Maybe that was a good sign, an indication of his subconscious accommodation to her theory. Or maybe The Enemy had decided that she could not be intimidated with threats-and was struggling to burst through and savage her.

She said, "When it's killed me, you'll realize it is part of you.

And if you love me, like you told me you did through The Friend last night, then what's that going to do to you? Isn't that going to destroy the Jim I love? Isn't that going to leave you with just one personality-the dark one, The Enemy? I think it's a damned good bet. So we're talking your survival here as well as mine. If you want to have a future, then let's dig to the bottom of this.”

"Maybe we dig and dig-but there is no bottom. Then what?" "Then we dig a little deeper.”

As they were entering town, making the abrupt transition from deadbrown land to tightly grouped pioneer settlement, Holly suddenly said aloud: "Robert Vaughn.”

Jim twitched with surprise, not because she had said something mystifying but because that name made an immediate connection for him.

"My God," he said, "that was the voice.”

"The voice of The Friend," she said, glancing at him. "So you realized it was familiar, too.”

Robert Vaughn, the wonderful actor, had been the hero of television's The Man from U.N.C.L.E. and exquisitely oily villain of countless films.

He possessed one of those voices with such a rich timbre and range that it could be as threatening, or as fatherly and reassuring, as he chose to make it.

"Robert Vaughn," Holly said. "But why? Why not Orson Welles or Paul Newman or Sean Connery or Fred Flintstone? It's too quirky a choice not to be meaningful.”

"I don't know," Jim said thoughtfully, but he had the unnerving feeling he should know. The explanation was within his grasp.

Holly said, "Do you still think it's an alien? Wouldn't an alien just manufacture a nondescript voice? Why would it imitate any one particular actor?" "I saw Robert Vaughn once," Jim said, surprised by a dim memory stirring within him. "I mean, not on TV or in the movies, but for real, up close. A long time ago.”

"Where, when?" "I can't. . . it won't. . . won't come to me.”

Jim felt as if he were standing on a narrow spine of land between two precipices, with safety to neither side. On the one hand was the life he had been living, filled with torment and despair that he had tried to deny but that had overwhelmed him at times, as when he had taken his spiritual journey on the Harley into the Mojave Desert, looking for a way out even if the way was death. On the other hand lay an uncertain future that Holly was trying to paint in for him, a future that she insisted was one of hope but which looked to him like chaos and madness.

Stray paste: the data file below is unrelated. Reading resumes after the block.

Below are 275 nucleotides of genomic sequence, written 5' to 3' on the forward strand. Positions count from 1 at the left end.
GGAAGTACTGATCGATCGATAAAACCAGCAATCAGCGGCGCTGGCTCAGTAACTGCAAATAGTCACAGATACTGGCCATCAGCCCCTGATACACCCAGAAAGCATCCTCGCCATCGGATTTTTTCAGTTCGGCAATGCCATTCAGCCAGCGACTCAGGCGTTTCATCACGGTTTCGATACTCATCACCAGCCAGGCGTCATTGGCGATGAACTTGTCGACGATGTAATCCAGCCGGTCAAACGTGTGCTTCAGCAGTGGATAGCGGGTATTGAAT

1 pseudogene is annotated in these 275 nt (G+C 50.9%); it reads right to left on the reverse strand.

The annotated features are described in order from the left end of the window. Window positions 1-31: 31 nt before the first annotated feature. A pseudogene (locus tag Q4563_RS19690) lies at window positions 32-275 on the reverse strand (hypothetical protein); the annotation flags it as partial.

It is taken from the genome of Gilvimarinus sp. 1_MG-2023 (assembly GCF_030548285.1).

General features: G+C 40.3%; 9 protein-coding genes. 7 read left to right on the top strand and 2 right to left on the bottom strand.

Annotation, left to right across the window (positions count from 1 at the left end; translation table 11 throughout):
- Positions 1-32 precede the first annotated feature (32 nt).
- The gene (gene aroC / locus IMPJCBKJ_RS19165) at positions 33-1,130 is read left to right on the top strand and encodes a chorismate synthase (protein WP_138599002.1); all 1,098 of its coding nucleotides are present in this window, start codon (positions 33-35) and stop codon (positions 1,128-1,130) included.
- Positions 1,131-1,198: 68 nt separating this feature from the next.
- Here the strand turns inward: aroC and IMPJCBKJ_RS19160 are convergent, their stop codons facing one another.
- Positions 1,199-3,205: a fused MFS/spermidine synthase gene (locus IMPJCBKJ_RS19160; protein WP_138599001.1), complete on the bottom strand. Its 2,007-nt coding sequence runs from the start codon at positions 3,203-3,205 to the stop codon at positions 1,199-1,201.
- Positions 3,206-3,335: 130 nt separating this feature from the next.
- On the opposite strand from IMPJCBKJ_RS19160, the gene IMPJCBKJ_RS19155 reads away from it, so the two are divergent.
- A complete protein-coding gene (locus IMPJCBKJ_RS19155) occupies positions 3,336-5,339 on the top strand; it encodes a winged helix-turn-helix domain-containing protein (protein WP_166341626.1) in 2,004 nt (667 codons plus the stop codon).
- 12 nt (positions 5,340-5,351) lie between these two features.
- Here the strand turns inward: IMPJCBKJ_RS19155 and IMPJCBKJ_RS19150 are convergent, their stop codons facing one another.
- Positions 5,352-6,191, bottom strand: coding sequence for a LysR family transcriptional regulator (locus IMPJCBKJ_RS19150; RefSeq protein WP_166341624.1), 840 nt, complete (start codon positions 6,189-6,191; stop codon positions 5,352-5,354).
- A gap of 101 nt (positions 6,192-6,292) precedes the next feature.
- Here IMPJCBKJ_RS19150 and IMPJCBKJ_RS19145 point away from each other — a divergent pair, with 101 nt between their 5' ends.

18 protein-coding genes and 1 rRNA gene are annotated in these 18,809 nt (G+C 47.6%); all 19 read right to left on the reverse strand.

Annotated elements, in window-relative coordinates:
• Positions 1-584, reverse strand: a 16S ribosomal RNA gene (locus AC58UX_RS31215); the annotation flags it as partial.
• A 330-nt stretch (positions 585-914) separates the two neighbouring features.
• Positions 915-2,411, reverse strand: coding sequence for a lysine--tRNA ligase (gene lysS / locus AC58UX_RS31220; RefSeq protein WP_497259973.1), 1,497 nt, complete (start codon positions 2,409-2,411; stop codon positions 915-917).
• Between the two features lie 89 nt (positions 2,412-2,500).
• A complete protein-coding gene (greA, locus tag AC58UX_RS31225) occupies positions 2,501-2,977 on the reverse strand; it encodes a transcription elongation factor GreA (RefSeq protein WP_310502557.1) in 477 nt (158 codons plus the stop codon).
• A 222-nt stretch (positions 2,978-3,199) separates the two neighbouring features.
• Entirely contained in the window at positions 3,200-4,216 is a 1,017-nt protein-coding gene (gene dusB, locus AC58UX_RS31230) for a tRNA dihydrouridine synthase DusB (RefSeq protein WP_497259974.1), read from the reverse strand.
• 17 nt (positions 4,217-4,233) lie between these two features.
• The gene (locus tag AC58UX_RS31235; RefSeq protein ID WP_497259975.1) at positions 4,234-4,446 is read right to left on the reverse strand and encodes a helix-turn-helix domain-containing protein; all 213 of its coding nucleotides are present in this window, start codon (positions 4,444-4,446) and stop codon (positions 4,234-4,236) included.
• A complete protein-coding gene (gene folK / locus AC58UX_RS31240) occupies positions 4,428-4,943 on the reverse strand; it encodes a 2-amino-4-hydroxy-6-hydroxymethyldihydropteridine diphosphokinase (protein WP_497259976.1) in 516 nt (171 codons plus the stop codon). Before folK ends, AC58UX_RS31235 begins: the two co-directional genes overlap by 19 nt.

And the narrow spine on which he stood was crumbling by the minute.

He remembered an exchange they'd had as they lay side by side in his bed two nights ago, before they had made love for the first time.

He'd said, People are always more. . . complex than you figure.

Is that just an observation. . . or a warning? Warning? Maybe you 're warning me that you 're not what you seem to be.

After a long pause, he had said, Maybe.

And after her own long pause, she had said, I guess I don 't care.

He was sure, now, that he had been warning her. A small voice within told him that she was right in her analysis, that the entities at the mill had only been different aspects of him. But if he was a victim of multiple personality syndrome, he did not believe that his condition could be casually described as a mere mental disturbance or a troubled state of mind, as she had tried to portray it. Madness was the only word that did it justice.

They entered Main Street. The town looked strangely dark and threatening-perhaps because it held the truth that would force him to step off his narrow mental perch into one world of chaos or another.

He remembered reading somewhere that only mad people were dead certain of their sanity. He was dead-certain of nothing, but he took no comfort from that. Madness was, he suspected, the very essence of uncertainty , a frantic but fruitless search for answers, for solid ground.

Sanity was that place of certainty above the whirling chaos.

Holly pulled to the curb in front of Handahl's Pharmacy at the east end of Main Street. "Let's start here.”

first "Why?" "Because it's the first stop we made when you were pointing out places that had meant something to you as a kid.”

He stepped out of the Ford under the canopy of a Wilson magnolia, one of several interspersed with other trees along both sides of the street.

That landscaping softened the hard edges but contributed to the unnatural look and discordant feeling of the town.

When Holly pushed open the front door of the Danish-style building, its two glass panes glimmered like jewels along their beveled edges, and a bell had tinkled overhead. They went inside together.